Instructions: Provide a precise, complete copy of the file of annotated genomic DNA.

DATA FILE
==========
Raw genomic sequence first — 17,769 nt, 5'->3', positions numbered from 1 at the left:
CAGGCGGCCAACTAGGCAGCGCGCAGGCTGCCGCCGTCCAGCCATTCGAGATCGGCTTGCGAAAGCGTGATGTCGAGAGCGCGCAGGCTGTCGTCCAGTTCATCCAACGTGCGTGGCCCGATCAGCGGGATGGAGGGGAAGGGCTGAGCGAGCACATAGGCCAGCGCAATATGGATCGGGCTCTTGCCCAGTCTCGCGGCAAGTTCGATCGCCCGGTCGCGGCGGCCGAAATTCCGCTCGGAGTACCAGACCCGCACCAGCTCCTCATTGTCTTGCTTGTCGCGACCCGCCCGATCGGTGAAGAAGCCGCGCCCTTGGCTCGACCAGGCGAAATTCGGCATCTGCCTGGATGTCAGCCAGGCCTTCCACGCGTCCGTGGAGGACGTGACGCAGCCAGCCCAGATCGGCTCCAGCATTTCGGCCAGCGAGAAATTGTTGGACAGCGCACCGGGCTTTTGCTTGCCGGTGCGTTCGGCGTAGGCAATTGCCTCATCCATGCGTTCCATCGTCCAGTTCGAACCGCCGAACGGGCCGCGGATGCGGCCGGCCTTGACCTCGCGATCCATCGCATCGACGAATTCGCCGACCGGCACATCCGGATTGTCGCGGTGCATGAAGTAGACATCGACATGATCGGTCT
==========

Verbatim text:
Raw genomic sequence first — 17,769 nt, 5'->3', positions numbered from 1 at the left:
CAGGCGGCCAACTAGGCAGCGCGCAGGCTGCCGCCGTCCAGCCATTCGAGATCGGCTTGCGAAAGCGTGATGTCGAGAGCGCGCAGGCTGTCGTCCAGTTCATCCAACGTGCGTGGCCCGATCAGCGGGATGGAGGGGAAGGGCTGAGCGAGCACATAGGCCAGCGCAATATGGATCGGGCTCTTGCCCAGTCTCGCGGCAAGTTCGATCGCCCGGTCGCGGCGGCCGAAATTCCGCTCGGAGTACCAGACCCGCACCAGCTCCTCATTGTCTTGCTTGTCGCGACCCGCCCGATCGGTGAAGAAGCCGCGCCCTTGGCTCGACCAGGCGAAATTCGGCATCTGCCTGGATGTCAGCCAGGCCTTCCACGCGTCCGTGGAGGACGTGACGCAGCCAGCCCAGATCGGCTCCAGCATTTCGGCCAGCGAGAAATTGTTGGACAGCGCACCGGGCTTTTGCTTGCCGGTGCGTTCGGCGTAGGCAATTGCCTCATCCATGCGTTCCATCGTCCAGTTCGAACCGCCGAACGGGCCGCGGATGCGGCCGGCCTTGACCTCGCGATCCATCGCATCGACGAATTCGCCGACCGGCACATCCGGATTGTCGCGGTGCATGAAGTAGACATCGACATGATCGGTCT